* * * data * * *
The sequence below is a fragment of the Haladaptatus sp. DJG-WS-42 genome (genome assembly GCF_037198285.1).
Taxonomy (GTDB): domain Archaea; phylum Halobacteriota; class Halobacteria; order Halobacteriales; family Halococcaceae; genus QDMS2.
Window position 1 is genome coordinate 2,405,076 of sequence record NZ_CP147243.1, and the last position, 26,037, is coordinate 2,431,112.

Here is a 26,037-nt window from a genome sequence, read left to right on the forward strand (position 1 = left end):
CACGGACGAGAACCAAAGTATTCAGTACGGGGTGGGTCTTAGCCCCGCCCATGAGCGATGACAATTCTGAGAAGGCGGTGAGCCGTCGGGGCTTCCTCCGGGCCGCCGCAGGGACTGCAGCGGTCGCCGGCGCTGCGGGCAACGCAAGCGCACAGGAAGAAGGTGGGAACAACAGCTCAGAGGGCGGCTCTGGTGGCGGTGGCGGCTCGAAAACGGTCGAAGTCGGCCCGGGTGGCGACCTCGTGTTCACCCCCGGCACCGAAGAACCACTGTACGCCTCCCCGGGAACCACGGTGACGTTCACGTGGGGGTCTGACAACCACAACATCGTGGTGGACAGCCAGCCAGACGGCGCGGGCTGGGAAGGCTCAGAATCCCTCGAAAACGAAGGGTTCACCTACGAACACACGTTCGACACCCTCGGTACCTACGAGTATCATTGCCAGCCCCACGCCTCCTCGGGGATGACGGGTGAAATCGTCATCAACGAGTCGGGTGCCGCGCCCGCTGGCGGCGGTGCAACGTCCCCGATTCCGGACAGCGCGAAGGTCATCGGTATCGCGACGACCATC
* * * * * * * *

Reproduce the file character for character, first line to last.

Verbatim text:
The sequence below is a fragment of the Haladaptatus sp. DJG-WS-42 genome (genome assembly GCF_037198285.1).
Taxonomy (GTDB): domain Archaea; phylum Halobacteriota; class Halobacteria; order Halobacteriales; family Halococcaceae; genus QDMS2.
Window position 1 is genome coordinate 2,405,076 of sequence record NZ_CP147243.1, and the last position, 26,037, is coordinate 2,431,112.

Here is a 26,037-nt window from a genome sequence, read left to right on the forward strand (position 1 = left end):
CACGGACGAGAACCAAAGTATTCAGTACGGGGTGGGTCTTAGCCCCGCCCATGAGCGATGACAATTCTGAGAAGGCGGTGAGCCGTCGGGGCTTCCTCCGGGCCGCCGCAGGGACTGCAGCGGTCGCCGGCGCTGCGGGCAACGCAAGCGCACAGGAAGAAGGTGGGAACAACAGCTCAGAGGGCGGCTCTGGTGGCGGTGGCGGCTCGAAAACGGTCGAAGTCGGCCCGGGTGGCGACCTCGTGTTCACCCCCGGCACCGAAGAACCACTGTACGCCTCCCCGGGAACCACGGTGACGTTCACGTGGGGGTCTGACAACCACAACATCGTGGTGGACAGCCAGCCAGACGGCGCGGGCTGGGAAGGCTCAGAATCCCTCGAAAACGAAGGGTTCACCTACGAACACACGTTCGACACCCTCGGTACCTACGAGTATCATTGCCAGCCCCACGCCTCCTCGGGGATGACGGGTGAAATCGTCATCAACGAGTCGGGTGCCGCGCCCGCTGGCGGCGGTGCAACGTCCCCGATTCCGGACAGCGCGAAGGTCATCGGTATCGCGACGACCATC